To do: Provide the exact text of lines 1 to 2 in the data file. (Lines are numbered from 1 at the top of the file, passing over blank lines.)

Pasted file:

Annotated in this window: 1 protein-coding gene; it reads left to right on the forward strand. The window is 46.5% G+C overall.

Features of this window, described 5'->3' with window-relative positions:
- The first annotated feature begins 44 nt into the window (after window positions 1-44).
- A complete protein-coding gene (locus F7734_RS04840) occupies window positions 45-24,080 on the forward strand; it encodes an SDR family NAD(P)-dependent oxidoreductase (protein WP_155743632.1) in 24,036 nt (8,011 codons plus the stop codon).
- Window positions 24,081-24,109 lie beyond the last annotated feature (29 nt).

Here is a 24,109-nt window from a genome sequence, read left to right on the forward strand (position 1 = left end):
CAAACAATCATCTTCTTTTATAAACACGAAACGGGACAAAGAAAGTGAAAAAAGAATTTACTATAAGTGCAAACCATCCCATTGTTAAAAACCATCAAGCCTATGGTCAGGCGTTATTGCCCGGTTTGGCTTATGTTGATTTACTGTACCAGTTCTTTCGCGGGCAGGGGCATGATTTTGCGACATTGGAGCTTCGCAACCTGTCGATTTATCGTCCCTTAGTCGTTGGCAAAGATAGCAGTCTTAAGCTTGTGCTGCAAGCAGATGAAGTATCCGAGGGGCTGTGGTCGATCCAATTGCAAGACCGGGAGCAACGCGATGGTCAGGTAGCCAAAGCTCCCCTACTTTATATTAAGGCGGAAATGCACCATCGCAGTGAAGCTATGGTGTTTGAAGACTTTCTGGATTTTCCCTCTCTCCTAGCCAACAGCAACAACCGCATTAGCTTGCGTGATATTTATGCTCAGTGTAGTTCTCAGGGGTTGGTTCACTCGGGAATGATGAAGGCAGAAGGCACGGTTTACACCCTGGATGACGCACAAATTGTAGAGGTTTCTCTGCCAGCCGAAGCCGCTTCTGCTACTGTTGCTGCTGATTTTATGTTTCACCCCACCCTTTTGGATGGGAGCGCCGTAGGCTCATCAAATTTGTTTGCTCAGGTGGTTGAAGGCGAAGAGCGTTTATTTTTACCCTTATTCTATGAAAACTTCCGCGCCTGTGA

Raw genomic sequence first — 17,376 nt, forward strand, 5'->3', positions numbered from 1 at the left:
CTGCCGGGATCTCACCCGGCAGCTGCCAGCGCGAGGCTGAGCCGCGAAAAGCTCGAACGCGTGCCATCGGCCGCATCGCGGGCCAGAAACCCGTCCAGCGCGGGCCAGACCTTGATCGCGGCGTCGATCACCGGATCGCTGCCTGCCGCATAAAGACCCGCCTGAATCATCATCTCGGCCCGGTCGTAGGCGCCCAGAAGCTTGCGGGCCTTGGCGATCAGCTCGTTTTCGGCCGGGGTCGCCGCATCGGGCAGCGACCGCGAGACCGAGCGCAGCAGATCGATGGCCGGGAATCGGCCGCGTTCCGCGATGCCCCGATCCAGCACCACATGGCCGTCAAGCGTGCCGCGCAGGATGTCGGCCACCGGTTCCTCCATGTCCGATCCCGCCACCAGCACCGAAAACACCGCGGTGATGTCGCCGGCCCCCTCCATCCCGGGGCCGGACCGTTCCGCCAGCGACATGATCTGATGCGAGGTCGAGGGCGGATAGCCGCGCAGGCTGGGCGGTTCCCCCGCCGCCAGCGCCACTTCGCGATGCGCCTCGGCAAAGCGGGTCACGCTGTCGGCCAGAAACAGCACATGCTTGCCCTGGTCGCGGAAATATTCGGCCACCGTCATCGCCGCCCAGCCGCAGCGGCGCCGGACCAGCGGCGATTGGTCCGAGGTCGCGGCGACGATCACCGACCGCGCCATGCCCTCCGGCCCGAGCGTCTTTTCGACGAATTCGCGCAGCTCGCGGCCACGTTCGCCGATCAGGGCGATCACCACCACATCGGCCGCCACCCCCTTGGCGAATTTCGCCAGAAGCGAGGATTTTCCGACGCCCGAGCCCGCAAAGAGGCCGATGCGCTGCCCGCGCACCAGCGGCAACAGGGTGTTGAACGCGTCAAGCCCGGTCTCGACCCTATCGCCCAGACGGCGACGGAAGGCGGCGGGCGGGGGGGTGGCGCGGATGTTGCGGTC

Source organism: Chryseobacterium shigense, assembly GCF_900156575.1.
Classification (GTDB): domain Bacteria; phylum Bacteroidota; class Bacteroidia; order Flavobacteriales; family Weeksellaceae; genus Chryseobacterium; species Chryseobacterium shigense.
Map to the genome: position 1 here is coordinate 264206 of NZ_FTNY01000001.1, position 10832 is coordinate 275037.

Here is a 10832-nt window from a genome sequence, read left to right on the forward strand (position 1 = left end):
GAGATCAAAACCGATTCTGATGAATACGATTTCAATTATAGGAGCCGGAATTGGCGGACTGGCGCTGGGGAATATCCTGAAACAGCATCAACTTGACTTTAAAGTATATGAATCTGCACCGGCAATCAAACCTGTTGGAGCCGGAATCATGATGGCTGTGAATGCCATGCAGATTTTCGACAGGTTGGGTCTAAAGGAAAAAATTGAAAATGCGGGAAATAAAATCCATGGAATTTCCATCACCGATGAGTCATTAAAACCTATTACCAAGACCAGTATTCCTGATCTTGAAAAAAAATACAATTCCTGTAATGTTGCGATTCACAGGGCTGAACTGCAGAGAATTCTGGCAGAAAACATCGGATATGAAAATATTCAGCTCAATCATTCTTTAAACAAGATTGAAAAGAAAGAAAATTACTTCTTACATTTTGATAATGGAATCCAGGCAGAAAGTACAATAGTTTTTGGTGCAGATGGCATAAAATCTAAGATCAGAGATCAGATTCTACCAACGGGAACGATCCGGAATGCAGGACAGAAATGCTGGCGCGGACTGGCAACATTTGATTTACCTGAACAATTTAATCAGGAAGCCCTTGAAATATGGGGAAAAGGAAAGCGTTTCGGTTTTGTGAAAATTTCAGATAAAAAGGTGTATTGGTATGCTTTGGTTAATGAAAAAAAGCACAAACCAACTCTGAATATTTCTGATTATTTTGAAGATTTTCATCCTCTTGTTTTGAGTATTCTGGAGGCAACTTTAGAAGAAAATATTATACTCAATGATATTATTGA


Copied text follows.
Annotated in this window: 1 protein-coding gene; it reads left to right on the forward strand. The window is 46.5% G+C overall.

Features of this window, described 5'->3' with window-relative positions: